The Lawrence PRIDE parade and block party brought colorful celebration to downtown Lawrence Saturday, but they also included messages of support and resistance for transgender and gender-nonconforming folks who have been targeted by legislation this year in Kansas and beyond.
Kansas’ Senate Bill 180 goes into effect July 1. The anti-trans “bathroom bill” legislators passed this spring is intended to bar transgender people from using the bathrooms, locker rooms and other facilities that align with their gender identity, but much is still unknown about how it will be enforced.
Iridescent Riffel, of Equality Kansas – Lawrence/Douglas County, spoke during the block party. She said now is the time for civil disobedience.
“We need you to be loud. We need you to be incessant, annoying, and be honest about your anger, because goddammit your anger is valid,” they said.
Riffel said homophobia and transphobia rarely pop up by themselves, and the Legislature’s actions are also tied to sexism, classism and racism.
“Our existence is a threat to Republicans in the Legislature,” Riffel said. “They’re coming for our rights. We’re not going to be complacent to their fascism, to their hate, or to our own eradication.”
She mentioned a group that is demanding that the City of Lawrence not enforce SB 180. The group will also push for Lawrence police not to enforce the ordinance; however, Riffel said enforcement is still unclear.
“We don’t know what the heck the enforcement is going to look like for it,” they said. “There are no defined charges or any penalty provisions for what could happen if I were to go, say, into a women’s restroom.”
The group is also pushing for the city to create an ordinance establishing this as a sanctuary city for transgender and gender-nonconforming people. Sexual orientation and gender identity are included in the city’s ordinance regarding protected classes.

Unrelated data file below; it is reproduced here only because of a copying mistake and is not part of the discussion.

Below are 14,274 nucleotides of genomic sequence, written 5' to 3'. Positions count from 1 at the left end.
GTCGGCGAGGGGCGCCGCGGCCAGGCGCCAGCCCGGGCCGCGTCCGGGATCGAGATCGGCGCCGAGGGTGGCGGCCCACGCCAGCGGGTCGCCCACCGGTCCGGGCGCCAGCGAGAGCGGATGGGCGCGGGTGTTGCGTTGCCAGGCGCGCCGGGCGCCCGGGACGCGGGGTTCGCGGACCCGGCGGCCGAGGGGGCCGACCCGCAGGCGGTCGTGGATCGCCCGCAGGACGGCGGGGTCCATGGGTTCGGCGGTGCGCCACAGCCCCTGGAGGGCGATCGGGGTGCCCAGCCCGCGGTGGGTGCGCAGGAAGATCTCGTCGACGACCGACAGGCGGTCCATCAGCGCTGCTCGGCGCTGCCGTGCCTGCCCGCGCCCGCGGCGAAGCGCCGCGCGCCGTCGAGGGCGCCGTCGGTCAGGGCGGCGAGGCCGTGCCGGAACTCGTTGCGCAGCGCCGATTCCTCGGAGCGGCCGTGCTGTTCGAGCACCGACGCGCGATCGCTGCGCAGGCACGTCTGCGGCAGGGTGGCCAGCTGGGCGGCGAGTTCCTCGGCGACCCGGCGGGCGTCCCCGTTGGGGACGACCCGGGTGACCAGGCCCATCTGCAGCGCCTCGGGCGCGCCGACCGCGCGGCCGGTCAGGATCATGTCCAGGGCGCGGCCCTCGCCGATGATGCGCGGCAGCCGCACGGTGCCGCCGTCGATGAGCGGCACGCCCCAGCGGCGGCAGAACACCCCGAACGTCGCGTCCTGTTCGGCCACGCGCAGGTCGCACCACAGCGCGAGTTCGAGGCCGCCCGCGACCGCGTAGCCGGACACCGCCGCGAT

Commissioner Amber Sellers asked the city attorney’s office last month to look at whether the bill will impact local protections for gender identity. City Attorney Toni Wheeler said staff members had looked at the bill and didn’t think it would have any impact on city operations, but they would look at it and provide some information.
Riffel also reminded folks that once SB 180 goes into effect, it will likely be impossible to change gender markers on Kansas birth certificates, driver’s licenses and IDs.
Legal experts are encouraging folks to act as quickly as possible to get their gender markers changed if they need to, but to wait until after July 1 to try to get their names changed because that likely will not be affected by the statute. (Read more about that at this link.)
“Trans kids here — we’re not going to stop fighting for you,” Riffel pledged.
Julia Johnson, co-founder of Hutchinson PRIDE, spoke briefly about how that group will be going to multiple pride events this year “because connections matter.”
“We will be anywhere you need us to be,” she said.
Johnson also encouraged people to stand up for their own First Amendment rights, because what they have to say is valid.
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More from Lawrence PRIDE 2023:
Lawrence PRIDE celebrated the first weekend of Pride Month with a downtown parade and block party. As people waved rainbow flags and walked dogs wearing rainbow tutus, the event showed what it can look like when a community comes together for the sake of diversity, love and acceptance.
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Note: Post updated June 18, 2023
Molly Adams (she/her), photographer for The Lawrence Times, is a Haskell alum with a passion for photojournalism. She strives to create authentic images that portray the true lives of Lawrence community members.